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Movie Review: The Fighter

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The Fighter  has received a total of six Golden Globe nominations including one for best drama.  Mark Walhberg, producer, also stars in this film based on the real life of “Irish” Mickey Ward. Wahlberg received a best actor nod along with co-star Christian Bale who plays his brother Dickey Ekland. Melissa Leo – playing Alice Ward, their mother – rounds it out to three with her nomination for best actress. 

David O. Russell (Globe nomination for best director) directs. He has ten other films in his filmography, but this true tale will put him on the map. Russell lands a technical knockout, so it is no surprise that the critical world has been touched.

This film is based on the life of two brothers and their parents who act as managers. The brothers have seen better days. However, they are not alone. The brothers share their boxing lives with seven sisters who have never seen a fight worth passing up. Dysfunction is their middle name but everyone gets managed by strong mother figure Alice Ward. She is superb and dramatically convincing.

The Fighter begins as a documentary within a film that is being shot around the decrepit neighborhood. Dicky Eklund former contender and his dramatic fall from grace are the subjects.  Now a common crack addict, reduced to recounting his druggie days in the hood where he cheats on his wife, and sneaks out to the local crack house to smoke his plastic homemade pipe–his life on the cutting room floor. Yet he touts the dreary documentary every chance he gets. Ironically he ends up watching it from the prison cafeteria. 

Dickey plays mentor to his younger brother Mickey who absorbs the lessons and his brother’s advice, which often saves his ass in the ring. This mom and pop operation cement their son’s relationship because the parents act as bad managers in the past and present: Dickey is a washed-up fighter who clearly points out his drug store for the documentary cameras. Mickey takes over where his brother’s career left off, as an up-and-coming fighter who surprisingly gets a shot at the welterweight title.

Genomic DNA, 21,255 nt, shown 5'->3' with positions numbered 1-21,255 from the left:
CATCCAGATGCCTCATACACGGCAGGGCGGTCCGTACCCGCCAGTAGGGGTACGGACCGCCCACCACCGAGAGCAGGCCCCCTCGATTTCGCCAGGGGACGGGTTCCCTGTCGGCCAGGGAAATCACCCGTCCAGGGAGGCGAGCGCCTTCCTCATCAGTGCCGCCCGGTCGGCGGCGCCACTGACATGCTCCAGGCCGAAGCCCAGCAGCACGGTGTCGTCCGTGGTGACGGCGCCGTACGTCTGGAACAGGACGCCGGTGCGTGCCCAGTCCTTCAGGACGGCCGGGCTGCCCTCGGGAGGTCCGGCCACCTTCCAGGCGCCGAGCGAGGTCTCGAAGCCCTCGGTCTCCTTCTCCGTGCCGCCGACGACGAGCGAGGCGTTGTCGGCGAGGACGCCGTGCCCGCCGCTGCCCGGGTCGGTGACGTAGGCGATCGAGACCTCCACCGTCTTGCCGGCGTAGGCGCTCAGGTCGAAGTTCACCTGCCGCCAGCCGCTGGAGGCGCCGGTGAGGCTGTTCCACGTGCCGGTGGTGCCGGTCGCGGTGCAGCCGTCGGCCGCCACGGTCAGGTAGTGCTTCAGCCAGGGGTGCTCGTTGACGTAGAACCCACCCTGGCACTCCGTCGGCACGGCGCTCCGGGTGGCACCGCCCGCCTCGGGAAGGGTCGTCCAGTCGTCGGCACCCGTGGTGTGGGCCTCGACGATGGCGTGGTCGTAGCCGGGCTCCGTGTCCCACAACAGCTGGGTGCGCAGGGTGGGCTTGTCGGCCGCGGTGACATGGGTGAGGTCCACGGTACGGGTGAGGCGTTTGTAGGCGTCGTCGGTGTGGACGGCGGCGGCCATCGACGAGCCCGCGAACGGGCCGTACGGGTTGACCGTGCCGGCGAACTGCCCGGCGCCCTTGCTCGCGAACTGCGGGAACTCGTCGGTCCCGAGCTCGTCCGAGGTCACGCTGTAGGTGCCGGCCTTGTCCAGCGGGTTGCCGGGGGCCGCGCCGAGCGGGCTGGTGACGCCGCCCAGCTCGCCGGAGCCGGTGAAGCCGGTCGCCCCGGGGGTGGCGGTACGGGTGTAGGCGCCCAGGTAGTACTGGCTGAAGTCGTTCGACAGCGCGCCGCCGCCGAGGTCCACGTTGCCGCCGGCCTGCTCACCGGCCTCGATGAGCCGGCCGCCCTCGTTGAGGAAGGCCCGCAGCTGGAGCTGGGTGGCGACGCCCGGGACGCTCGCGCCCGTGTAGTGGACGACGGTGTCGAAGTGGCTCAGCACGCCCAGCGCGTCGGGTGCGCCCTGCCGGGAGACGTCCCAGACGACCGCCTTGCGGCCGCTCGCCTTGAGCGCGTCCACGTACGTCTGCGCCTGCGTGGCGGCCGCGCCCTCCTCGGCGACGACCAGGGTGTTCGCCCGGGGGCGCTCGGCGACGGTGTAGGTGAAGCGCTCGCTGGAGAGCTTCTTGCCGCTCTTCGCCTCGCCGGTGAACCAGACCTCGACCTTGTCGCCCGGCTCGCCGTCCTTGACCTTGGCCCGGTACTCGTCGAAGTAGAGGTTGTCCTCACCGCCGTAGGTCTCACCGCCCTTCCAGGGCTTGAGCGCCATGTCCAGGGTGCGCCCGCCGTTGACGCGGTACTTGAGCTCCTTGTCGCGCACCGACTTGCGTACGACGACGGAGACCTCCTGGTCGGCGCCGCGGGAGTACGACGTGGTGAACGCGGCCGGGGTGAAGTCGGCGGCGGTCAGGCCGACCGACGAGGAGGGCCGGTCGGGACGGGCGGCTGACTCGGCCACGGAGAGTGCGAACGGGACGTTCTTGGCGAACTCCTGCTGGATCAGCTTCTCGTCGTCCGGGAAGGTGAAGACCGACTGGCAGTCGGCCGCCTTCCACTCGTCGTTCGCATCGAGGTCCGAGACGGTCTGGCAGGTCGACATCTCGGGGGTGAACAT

The Wards are a dysfunctional family on good days and just plain scrappy with anyone they meet on other days. Mickey’s sisters don’t take to his new girlfriend Charlene Fleming (Amy Adams). Charlene is a tough gal who cusses, throws punches, and threatens just like the Ward sisters, so she fits right in even without their approval. The Wards fight on the street and in the ring and don’t mind who watches the antics.

After getting a few good fights under his belt, Mickey decides to get serious about winning. He is sought out by a real manager who takes him to Las Vegas to train and arranges a match with the welterweight contender Sanchez.

Mickey is the underdog in the fight and is losing so badly that everyone hollers “Stop the fight!” The fight continues. Out of the blue–Mickey throws the wretched body blow that Dickey told him not to forget. It lands and Sanchez goes down with a thud. Mickey Ward has defeated an undefeated boxer. So he is eligible for the world championship in London, England.

It is all about the fight and his heart is in winning. Reluctantly Mickey brings everyone on board the Ward Express to prepare for the big match. They are happy and Dickey is sober. The Fighter painstakingly reconstructs this historic battle for the end of the film with the kind of attention to detail that leaves everyone engaged. It’s a real knockout with four out of five punches.

 

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  • eric

    I am seeking the author of the story the movie was based on.

  • Heloise

    Not sure of your question. But it was based on the life of Micky Irish all I know